During the Dark Ages a plague swept through Asia and Europe killing millions of people, at the time it was unstoppable with a unique set of hosts. Its predominance was mainly due to the lack of knowledge about sanitation and knowledge about the plague’s common hosts. Later in the late 20th century an outbreak occurred in Africa that killed at an alarmingly rapid rate, wiping out whole villages. It was later discovered that it was cause by a mutated virus that infected animals and was able to jump species. This epidemic also became a major problem in the world for its time. The history of the Bubonic Plague has proven to be a convoluted one. It all started when an Italian merchant ship was returning from China where the plague was already omnipresent. When the ship landed at its location, the bacteria quickly spread sparking off the beginning of an epidemic.

The Bubonic Plague had two unique carriers; one being the common rat that used to be commonly found on trade ships, and the other being the fleas found on rats, which could jump from the rats to humans. Both of these carriers were widespread in ancient society (14th century). The epidemic spread all over Europe by these means of transportation but slowed down at Germany due to their good hygiene. We Can Write Custom Research Papers on Ebola Virus for You! The bubonic plague was given the name ‘bubonic’ because it caused swelling in the lymph glands, which are also called to buboes . It was later giving the nick name Black Plague or Black Death because it left black marks in the skin if the infected people. Laws, which did not allow garbage in the streets, nor animals to live in the same place as humans. After the epidemic died out in Europe it had recurrences in Asia where the standard of living was still low. The history of the Ebola virus is much more modern.

The first outbreak of Ebola was in Zaire (1976) with a kill rate of 88% and infecting 314 people. It was believed that the onset of the outbreak originated from a monkey that was carrying the virus and attacked a woodsman, transferring it to him. The virus’s main means of transportation is through contact with the already infected. Although large organizations like the Center for Disease Control (C.D.C.) went to try and stop the spread of the virus it continued to infect large amounts of people. Infection occurred even with great public awareness and drastic quarantine techniques. Sudan the same year. It again was believed to originate from monkeys. Though this strain was much less potent with only a 55% kill rate , it proved to be unstoppable until the virus killed itself out. It reappeared in Sudan In 1979. Another strain of the virus was found in Virginia, Texas.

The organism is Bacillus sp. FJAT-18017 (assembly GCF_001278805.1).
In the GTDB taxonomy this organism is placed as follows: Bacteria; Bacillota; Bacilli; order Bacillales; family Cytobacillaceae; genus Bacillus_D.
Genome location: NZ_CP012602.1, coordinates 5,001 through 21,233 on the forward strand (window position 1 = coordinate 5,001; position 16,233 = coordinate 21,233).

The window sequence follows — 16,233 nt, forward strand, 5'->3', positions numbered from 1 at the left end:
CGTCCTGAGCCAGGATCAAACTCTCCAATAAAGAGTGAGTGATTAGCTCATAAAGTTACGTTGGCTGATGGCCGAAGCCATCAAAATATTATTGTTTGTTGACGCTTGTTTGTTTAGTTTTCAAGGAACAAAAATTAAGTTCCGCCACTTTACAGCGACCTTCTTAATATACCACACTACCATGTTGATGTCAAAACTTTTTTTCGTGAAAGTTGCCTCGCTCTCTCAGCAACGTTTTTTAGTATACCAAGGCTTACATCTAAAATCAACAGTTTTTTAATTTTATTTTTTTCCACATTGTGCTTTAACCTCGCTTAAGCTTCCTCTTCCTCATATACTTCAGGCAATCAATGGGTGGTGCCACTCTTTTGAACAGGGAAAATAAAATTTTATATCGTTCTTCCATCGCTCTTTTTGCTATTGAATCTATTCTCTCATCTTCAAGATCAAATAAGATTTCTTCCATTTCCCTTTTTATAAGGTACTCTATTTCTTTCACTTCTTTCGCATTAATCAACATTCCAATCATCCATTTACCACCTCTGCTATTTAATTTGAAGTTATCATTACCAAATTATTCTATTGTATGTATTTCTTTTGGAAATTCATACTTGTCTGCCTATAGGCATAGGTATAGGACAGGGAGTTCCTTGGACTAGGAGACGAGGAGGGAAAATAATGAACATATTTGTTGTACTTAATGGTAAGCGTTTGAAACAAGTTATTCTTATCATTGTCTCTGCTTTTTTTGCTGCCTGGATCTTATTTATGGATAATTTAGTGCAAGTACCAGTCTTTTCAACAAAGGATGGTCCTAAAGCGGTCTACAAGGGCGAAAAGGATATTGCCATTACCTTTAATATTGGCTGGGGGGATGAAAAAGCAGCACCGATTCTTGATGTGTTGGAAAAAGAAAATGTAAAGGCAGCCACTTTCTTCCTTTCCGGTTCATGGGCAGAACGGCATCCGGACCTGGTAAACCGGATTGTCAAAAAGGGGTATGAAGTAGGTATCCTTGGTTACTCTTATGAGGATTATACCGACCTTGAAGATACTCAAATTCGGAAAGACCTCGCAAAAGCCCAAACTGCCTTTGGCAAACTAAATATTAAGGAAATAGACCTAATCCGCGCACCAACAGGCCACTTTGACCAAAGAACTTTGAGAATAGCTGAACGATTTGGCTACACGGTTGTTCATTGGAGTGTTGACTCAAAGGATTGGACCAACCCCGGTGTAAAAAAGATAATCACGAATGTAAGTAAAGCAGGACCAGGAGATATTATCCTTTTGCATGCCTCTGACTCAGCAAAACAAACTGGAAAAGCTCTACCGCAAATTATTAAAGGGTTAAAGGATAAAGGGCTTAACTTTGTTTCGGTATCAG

This strain was a highly infectious one, but was not able to fully jump species from monkey to human. The term “killed itself out” is used because the virus will kill all of its potential hosts in an area so it can no longer infect anyone or anything, literally ‘killing itself out’. The Black plague’s scientific background is not very complex. The strain was only changed once and minutely. The properties of the plague and its infectious habits did not change. The plague was commonly found in rats. Rats were often found aboard ships and especially trade ships due to their abundance of food. These rats had the bacterium in their blood. Fleas that commonly were found on the rats were the way that the bacterium would jump from the rat to the human. The flea would suck blood from the rat and ingest the bacterium that would then grow in their digestive system.

When their digestive system was full of bacteria it would then would then move its way up to the head of the flea and infect it’s blood sucking needle. When the flea moves from the rat to the human it would thus infect the human . The infection started with a egg size boil at the location that the flea would bite at. It would them move either to the blood stream causing death quickly or would move to the lungs giving the infected pneumonia like symptoms killing them within a week. Due to the time in Human history when the plague struck, human’s had no idea how to stop it or what caused it. In a modern setting any bacterium would be quickly identified and a antigen would be synthetically produced to help fight the infection. As well we would be able to fight the bacterium using medicines that were not around during the period that the plague struck Europe and Asia.

"Are you looking for this answer? We can Help click Order Now"